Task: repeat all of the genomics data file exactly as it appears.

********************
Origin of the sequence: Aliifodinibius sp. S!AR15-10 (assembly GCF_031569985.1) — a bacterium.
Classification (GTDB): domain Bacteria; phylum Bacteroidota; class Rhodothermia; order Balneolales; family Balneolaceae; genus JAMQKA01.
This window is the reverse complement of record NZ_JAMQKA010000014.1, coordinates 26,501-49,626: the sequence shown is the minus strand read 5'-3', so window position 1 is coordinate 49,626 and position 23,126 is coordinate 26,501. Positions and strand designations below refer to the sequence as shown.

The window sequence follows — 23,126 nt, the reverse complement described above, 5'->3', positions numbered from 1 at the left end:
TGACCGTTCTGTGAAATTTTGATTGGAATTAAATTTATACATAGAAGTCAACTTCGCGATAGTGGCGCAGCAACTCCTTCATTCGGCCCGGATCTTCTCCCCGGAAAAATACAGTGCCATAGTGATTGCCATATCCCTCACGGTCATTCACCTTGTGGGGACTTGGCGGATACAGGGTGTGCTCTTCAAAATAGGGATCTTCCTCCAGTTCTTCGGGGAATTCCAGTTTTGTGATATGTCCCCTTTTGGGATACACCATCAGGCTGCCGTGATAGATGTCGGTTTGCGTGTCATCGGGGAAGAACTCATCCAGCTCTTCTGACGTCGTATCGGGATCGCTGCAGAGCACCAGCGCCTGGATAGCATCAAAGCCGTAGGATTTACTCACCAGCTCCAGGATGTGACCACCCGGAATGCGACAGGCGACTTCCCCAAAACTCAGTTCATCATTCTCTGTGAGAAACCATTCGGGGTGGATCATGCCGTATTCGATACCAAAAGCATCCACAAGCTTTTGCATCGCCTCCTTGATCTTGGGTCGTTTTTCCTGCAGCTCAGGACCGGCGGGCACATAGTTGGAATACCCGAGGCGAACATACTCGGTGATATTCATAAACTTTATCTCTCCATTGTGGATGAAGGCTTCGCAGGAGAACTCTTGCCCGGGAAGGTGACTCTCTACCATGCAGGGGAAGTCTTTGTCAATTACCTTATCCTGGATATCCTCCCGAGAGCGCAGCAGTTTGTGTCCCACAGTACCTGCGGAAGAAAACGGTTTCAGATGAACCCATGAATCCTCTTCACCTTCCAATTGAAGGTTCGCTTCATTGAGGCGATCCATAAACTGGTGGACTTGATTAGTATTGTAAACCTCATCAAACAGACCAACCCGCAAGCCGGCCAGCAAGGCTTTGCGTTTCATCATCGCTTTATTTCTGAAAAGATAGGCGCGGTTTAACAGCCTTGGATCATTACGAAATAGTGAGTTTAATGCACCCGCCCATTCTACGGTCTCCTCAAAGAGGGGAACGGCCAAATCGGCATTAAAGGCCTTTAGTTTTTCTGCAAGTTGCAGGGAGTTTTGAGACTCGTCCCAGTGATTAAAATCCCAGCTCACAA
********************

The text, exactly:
Origin of the sequence: Aliifodinibius sp. S!AR15-10 (assembly GCF_031569985.1) — a bacterium.
Classification (GTDB): domain Bacteria; phylum Bacteroidota; class Rhodothermia; order Balneolales; family Balneolaceae; genus JAMQKA01.
This window is the reverse complement of record NZ_JAMQKA010000014.1, coordinates 26,501-49,626: the sequence shown is the minus strand read 5'-3', so window position 1 is coordinate 49,626 and position 23,126 is coordinate 26,501. Positions and strand designations below refer to the sequence as shown.

The window sequence follows — 23,126 nt, the reverse complement described above, 5'->3', positions numbered from 1 at the left end:
TGACCGTTCTGTGAAATTTTGATTGGAATTAAATTTATACATAGAAGTCAACTTCGCGATAGTGGCGCAGCAACTCCTTCATTCGGCCCGGATCTTCTCCCCGGAAAAATACAGTGCCATAGTGATTGCCATATCCCTCACGGTCATTCACCTTGTGGGGACTTGGCGGATACAGGGTGTGCTCTTCAAAATAGGGATCTTCCTCCAGTTCTTCGGGGAATTCCAGTTTTGTGATATGTCCCCTTTTGGGATACACCATCAGGCTGCCGTGATAGATGTCGGTTTGCGTGTCATCGGGGAAGAACTCATCCAGCTCTTCTGACGTCGTATCGGGATCGCTGCAGAGCACCAGCGCCTGGATAGCATCAAAGCCGTAGGATTTACTCACCAGCTCCAGGATGTGACCACCCGGAATGCGACAGGCGACTTCCCCAAAACTCAGTTCATCATTCTCTGTGAGAAACCATTCGGGGTGGATCATGCCGTATTCGATACCAAAAGCATCCACAAGCTTTTGCATCGCCTCCTTGATCTTGGGTCGTTTTTCCTGCAGCTCAGGACCGGCGGGCACATAGTTGGAATACCCGAGGCGAACATACTCGGTGATATTCATAAACTTTATCTCTCCATTGTGGATGAAGGCTTCGCAGGAGAACTCTTGCCCGGGAAGGTGACTCTCTACCATGCAGGGGAAGTCTTTGTCAATTACCTTATCCTGGATATCCTCCCGAGAGCGCAGCAGTTTGTGTCCCACAGTACCTGCGGAAGAAAACGGTTTCAGATGAACCCATGAATCCTCTTCACCTTCCAATTGAAGGTTCGCTTCATTGAGGCGATCCATAAACTGGTGGACTTGATTAGTATTGTAAACCTCATCAAACAGACCAACCCGCAAGCCGGCCAGCAAGGCTTTGCGTTTCATCATCGCTTTATTTCTGAAAAGATAGGCGCGGTTTAACAGCCTTGGATCATTACGAAATAGTGAGTTTAATGCACCCGCCCATTCTACGGTCTCCTCAAAGAGGGGAACGGCCAAATCGGCATTAAAGGCCTTTAGTTTTTCTGCAAGTTGCAGGGAGTTTTGAGACTCGTCCCAGTGATTAAAATCCCAGCTCACAA